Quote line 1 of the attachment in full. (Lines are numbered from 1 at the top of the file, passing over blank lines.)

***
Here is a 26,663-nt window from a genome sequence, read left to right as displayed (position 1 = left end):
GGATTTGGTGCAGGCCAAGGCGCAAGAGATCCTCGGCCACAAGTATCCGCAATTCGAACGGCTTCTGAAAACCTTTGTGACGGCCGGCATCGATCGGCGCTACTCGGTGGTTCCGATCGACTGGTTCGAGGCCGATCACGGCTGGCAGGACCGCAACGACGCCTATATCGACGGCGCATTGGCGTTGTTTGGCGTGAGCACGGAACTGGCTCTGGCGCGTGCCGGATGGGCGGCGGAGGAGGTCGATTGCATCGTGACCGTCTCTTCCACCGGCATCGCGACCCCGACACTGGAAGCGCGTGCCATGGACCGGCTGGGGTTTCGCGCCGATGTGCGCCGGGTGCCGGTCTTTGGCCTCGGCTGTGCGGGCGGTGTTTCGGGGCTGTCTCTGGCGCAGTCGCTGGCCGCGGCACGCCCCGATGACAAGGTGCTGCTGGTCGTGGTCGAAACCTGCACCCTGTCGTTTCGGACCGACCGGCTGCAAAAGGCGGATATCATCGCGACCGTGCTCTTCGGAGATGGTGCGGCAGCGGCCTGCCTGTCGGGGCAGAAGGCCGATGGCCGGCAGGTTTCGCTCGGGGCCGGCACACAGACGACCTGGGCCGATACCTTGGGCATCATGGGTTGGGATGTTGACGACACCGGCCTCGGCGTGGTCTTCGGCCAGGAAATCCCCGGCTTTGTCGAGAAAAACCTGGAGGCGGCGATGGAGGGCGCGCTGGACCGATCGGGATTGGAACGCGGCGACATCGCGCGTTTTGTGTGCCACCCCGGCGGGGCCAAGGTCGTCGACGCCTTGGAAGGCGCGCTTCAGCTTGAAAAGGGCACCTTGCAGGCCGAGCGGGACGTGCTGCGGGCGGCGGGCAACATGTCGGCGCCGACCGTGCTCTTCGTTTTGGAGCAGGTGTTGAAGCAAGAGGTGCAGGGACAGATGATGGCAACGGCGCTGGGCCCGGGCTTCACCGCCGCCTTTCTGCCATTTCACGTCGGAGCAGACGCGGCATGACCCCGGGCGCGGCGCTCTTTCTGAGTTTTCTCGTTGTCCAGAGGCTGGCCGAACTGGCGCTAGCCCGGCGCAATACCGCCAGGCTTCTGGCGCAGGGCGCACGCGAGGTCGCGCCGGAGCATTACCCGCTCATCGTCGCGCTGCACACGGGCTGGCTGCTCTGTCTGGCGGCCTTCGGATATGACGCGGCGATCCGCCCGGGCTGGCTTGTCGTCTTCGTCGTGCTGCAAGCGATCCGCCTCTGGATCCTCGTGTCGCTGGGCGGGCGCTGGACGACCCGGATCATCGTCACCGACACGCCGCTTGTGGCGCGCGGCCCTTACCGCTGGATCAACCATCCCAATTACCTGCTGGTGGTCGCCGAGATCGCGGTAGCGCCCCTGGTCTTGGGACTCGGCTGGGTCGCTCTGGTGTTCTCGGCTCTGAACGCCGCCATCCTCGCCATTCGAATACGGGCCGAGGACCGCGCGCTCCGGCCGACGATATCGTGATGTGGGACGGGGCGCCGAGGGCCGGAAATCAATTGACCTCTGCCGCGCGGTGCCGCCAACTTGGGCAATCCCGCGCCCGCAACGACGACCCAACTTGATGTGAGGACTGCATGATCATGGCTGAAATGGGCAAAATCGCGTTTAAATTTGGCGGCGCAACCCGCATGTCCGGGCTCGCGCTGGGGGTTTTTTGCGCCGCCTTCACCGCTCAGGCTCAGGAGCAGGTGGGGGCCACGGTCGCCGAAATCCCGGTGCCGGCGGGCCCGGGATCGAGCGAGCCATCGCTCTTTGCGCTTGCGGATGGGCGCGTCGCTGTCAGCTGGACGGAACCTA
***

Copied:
Here is a 26,663-nt window from a genome sequence, read left to right as displayed (position 1 = left end):